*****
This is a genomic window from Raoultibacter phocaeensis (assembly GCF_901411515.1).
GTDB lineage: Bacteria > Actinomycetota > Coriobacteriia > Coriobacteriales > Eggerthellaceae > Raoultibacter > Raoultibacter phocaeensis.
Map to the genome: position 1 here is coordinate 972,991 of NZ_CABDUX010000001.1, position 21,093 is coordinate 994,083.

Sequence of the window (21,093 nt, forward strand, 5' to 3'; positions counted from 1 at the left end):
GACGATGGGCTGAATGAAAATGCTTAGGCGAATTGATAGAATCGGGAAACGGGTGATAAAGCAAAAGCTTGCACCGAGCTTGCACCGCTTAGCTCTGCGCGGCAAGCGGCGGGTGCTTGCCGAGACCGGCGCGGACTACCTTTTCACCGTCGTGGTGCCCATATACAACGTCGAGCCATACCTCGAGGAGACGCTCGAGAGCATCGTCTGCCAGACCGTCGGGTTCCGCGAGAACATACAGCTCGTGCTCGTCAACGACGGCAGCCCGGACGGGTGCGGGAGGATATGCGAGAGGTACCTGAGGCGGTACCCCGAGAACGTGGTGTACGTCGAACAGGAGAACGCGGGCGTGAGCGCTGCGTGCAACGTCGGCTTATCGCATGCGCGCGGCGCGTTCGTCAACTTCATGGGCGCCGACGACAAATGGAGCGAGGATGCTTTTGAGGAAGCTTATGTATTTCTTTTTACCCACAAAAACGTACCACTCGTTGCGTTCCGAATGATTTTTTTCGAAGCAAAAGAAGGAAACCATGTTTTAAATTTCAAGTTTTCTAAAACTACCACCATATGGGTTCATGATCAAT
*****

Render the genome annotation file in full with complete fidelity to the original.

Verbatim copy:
This is a genomic window from Raoultibacter phocaeensis (assembly GCF_901411515.1).
GTDB lineage: Bacteria > Actinomycetota > Coriobacteriia > Coriobacteriales > Eggerthellaceae > Raoultibacter > Raoultibacter phocaeensis.
Map to the genome: position 1 here is coordinate 972,991 of NZ_CABDUX010000001.1, position 21,093 is coordinate 994,083.

Sequence of the window (21,093 nt, forward strand, 5' to 3'; positions counted from 1 at the left end):
GACGATGGGCTGAATGAAAATGCTTAGGCGAATTGATAGAATCGGGAAACGGGTGATAAAGCAAAAGCTTGCACCGAGCTTGCACCGCTTAGCTCTGCGCGGCAAGCGGCGGGTGCTTGCCGAGACCGGCGCGGACTACCTTTTCACCGTCGTGGTGCCCATATACAACGTCGAGCCATACCTCGAGGAGACGCTCGAGAGCATCGTCTGCCAGACCGTCGGGTTCCGCGAGAACATACAGCTCGTGCTCGTCAACGACGGCAGCCCGGACGGGTGCGGGAGGATATGCGAGAGGTACCTGAGGCGGTACCCCGAGAACGTGGTGTACGTCGAACAGGAGAACGCGGGCGTGAGCGCTGCGTGCAACGTCGGCTTATCGCATGCGCGCGGCGCGTTCGTCAACTTCATGGGCGCCGACGACAAATGGAGCGAGGATGCTTTTGAGGAAGCTTATGTATTTCTTTTTACCCACAAAAACGTACCACTCGTTGCGTTCCGAATGATTTTTTTCGAAGCAAAAGAAGGAAACCATGTTTTAAATTTCAAGTTTTCTAAAACTACCACCATATGGGTTCATGATCAAT